3. If you get lost/need a taxi/need a translator, head to your nearest hotel. Most hotels cater to tourists so this is a great place to stop if you're out in the streets and need assistance--you'll almost always be sure to find someone who speaks English behind the front desk as well.  My first night in Istanbul I "randomly" met a front desk attendant standing outside of his hotel who mentioned that if I ever needed a taxi, I could come back and he would get one for me. Not 15 minutes later I found myself having a hard time getting taxi drivers to agree to take me to the address on the card, so I went back to that hotel and Mehmet walked me across the street to a taxi and told the driver where I needed to go (in much better Turkish than I ever could've managed). Due to his central location (& friendly nature) he quickly became an asset (and a friend!) throughout the duration my trip. Nothing is random, of course.
  4. Dayka Robinson Designs Marrakech Morocco Adventure 2016 Mosque
  5. Don't underestimate a smile. Especially when you're in a country where few people speak English. While in Turkey I encountered a lot of people who outright stared at me--blank, unemotional face and all. It made me super uncomfortable at first, then after a few days I started to think more about how MY face was looking to them. And I know that people were looking at me because I look different that what they're used to--from my brown skin, to my long braided hair, to the fact that I was traveling alone--and it occurred that they were looking at me because they were curious. Remember on Instagram when I mentioned being accosted by a group of moms to take pictures with their kids outside of Sultanahmet (Blue Mosque)? That all happened because I saw the young girls & their mom continuously staring at me. After I offered a smile (and pointed to my hair), the little girl nodded and a huge smile spread across her face. They didn't speak English at all but I was able to gather that they wanted to have their picture taken with me, so I obliged them. All because I broke the ice with a smile. It was interesting to see how many people appeared more welcoming after I smiled or gave a wave so don't underestimate the power of a smile. Be who you want to encounter.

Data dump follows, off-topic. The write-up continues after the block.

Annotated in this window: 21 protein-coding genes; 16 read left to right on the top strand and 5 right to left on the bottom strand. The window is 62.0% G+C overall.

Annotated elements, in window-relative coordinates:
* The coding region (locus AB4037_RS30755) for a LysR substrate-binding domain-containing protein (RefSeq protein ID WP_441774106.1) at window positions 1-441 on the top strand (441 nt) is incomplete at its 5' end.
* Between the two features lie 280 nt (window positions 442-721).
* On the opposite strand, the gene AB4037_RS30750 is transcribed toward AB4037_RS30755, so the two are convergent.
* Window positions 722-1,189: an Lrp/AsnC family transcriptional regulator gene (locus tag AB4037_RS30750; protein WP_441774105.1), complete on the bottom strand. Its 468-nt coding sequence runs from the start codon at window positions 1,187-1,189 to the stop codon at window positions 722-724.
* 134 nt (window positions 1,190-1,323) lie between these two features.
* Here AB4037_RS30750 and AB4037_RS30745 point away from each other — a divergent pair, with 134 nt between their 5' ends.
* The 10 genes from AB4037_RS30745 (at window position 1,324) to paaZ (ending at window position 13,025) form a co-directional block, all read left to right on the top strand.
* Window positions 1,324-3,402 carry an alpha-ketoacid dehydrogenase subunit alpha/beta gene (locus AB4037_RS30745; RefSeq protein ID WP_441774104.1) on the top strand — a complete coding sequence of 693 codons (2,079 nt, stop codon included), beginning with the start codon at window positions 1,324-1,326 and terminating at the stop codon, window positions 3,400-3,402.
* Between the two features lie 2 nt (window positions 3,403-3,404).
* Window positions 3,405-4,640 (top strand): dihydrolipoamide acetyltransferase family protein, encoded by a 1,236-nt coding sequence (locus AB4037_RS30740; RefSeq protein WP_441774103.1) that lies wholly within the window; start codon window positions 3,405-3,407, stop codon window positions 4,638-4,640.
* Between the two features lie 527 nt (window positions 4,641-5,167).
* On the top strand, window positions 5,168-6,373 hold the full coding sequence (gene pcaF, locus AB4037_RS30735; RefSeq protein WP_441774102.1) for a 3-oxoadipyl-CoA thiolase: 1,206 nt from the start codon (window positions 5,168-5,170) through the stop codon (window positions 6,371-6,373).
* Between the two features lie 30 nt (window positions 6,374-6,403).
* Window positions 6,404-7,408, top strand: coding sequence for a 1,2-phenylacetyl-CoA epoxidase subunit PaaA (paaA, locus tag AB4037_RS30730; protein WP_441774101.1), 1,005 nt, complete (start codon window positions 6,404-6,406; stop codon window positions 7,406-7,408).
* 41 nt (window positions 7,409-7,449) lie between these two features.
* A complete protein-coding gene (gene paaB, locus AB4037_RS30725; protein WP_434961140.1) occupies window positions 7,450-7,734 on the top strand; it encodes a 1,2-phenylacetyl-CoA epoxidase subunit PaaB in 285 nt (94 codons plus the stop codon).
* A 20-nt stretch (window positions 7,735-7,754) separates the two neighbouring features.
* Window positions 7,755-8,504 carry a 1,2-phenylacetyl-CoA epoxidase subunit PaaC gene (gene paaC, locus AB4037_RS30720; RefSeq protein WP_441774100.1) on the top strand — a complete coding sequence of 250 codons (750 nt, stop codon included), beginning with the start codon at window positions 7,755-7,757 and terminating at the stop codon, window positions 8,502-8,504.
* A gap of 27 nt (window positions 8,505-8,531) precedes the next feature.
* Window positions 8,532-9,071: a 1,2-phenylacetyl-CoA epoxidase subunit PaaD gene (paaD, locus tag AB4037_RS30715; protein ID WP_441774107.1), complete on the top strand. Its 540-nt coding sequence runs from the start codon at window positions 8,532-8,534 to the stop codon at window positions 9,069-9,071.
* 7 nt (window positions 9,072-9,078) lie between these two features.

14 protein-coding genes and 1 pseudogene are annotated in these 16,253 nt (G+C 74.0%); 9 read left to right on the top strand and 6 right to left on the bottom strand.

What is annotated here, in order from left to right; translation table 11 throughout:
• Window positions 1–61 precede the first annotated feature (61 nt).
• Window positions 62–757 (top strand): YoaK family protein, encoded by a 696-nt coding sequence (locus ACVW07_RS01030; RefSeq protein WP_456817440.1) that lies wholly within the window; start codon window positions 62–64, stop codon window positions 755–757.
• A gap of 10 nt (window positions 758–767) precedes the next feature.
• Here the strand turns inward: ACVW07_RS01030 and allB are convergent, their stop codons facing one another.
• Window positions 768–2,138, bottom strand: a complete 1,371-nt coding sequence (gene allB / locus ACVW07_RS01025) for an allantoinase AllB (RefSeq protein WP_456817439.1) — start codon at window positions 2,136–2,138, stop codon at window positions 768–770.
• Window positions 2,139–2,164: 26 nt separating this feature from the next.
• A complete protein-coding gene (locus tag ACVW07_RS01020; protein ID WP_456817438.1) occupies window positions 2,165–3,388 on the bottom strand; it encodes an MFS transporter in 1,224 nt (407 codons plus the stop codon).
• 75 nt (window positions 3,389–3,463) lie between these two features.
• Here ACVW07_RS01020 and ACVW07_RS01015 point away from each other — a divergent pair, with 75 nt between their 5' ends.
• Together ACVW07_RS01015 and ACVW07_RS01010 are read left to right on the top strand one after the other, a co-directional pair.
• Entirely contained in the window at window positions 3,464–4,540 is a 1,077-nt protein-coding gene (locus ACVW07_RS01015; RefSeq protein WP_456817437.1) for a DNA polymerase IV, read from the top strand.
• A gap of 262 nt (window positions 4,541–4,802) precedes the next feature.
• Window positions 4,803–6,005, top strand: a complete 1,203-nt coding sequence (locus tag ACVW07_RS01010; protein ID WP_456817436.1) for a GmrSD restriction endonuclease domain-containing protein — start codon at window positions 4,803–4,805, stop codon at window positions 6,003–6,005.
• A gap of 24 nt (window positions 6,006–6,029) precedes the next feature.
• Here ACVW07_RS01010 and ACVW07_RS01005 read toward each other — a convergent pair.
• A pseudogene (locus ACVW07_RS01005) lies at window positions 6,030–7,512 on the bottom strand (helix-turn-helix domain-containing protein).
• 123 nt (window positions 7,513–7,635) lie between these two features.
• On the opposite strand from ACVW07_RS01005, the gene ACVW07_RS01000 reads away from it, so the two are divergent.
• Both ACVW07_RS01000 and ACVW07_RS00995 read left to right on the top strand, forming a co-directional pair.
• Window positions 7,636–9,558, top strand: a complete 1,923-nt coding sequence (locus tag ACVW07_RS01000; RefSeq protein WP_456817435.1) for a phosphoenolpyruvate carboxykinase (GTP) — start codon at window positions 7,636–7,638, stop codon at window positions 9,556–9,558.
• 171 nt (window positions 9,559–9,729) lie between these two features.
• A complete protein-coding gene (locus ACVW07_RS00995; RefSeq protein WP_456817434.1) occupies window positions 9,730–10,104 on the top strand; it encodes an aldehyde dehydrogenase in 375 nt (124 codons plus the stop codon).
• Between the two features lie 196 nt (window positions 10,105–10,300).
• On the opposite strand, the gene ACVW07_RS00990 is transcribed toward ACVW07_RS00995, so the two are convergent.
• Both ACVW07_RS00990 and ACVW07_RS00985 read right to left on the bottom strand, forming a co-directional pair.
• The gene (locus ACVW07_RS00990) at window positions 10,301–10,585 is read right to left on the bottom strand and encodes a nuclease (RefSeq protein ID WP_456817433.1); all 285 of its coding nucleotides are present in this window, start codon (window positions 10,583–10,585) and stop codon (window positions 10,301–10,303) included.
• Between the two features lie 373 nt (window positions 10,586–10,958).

6. Always carry a portable charger. Always. There is nothing worse than being out in the streets, in a foreign country, with a dying battery on your phone. It's a huge safety no-no and if you're using your phone as your camera--like I was--it's a total nightmare when your phone dies and you have no way to capture those once in a lifetime memories!  Even when you're in the US, a portable charger is a god-send when your phone gets low and you find yourself without a USB cord.  Let's face it--there's just need to be walking around with a dead phone these days....unless, of course, you want to.
  7. Istanbul Eminonu 2015 Dayka Robinson
  8. Learn a few basic words/phrases in the local language. This is something I should've done but didn't. Traveling to a country where I had zero experience with the local language (Turkish), it became apparent that failing to learn even the most basic phrases is actually a bit inconsiderate & rude. It doesn't help that there's often a perception of Americans that we travel with the expectation that everyone should know English wherever we are--which I witnessed with my own eyes. If I could even fix my lips to say I spoke a second language it would be Spanish--the pronunciation of which is much easier to me than Turkish--so I made an assumption that I could just learn the language on the go but that wasn't the case. Be a courteous traveler & teach yourself how to say a few words in the local language like hello, goodbye, good morning, thank you, and maybe even how to ask for help. Even if your pronunciation isn't 100%, the gesture will be appreciated & you'll find it incredibly handy as you navigate your travels.